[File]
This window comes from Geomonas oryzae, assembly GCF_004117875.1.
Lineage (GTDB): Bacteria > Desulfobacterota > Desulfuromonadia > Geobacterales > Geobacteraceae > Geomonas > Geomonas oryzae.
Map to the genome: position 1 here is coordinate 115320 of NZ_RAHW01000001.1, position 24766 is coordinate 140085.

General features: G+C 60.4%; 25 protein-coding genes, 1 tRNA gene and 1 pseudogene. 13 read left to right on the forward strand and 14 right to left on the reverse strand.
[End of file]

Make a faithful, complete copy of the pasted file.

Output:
This window comes from Geomonas oryzae, assembly GCF_004117875.1.
Lineage (GTDB): Bacteria > Desulfobacterota > Desulfuromonadia > Geobacterales > Geobacteraceae > Geomonas > Geomonas oryzae.
Map to the genome: position 1 here is coordinate 115320 of NZ_RAHW01000001.1, position 24766 is coordinate 140085.

General features: G+C 60.4%; 25 protein-coding genes, 1 tRNA gene and 1 pseudogene. 13 read left to right on the forward strand and 14 right to left on the reverse strand.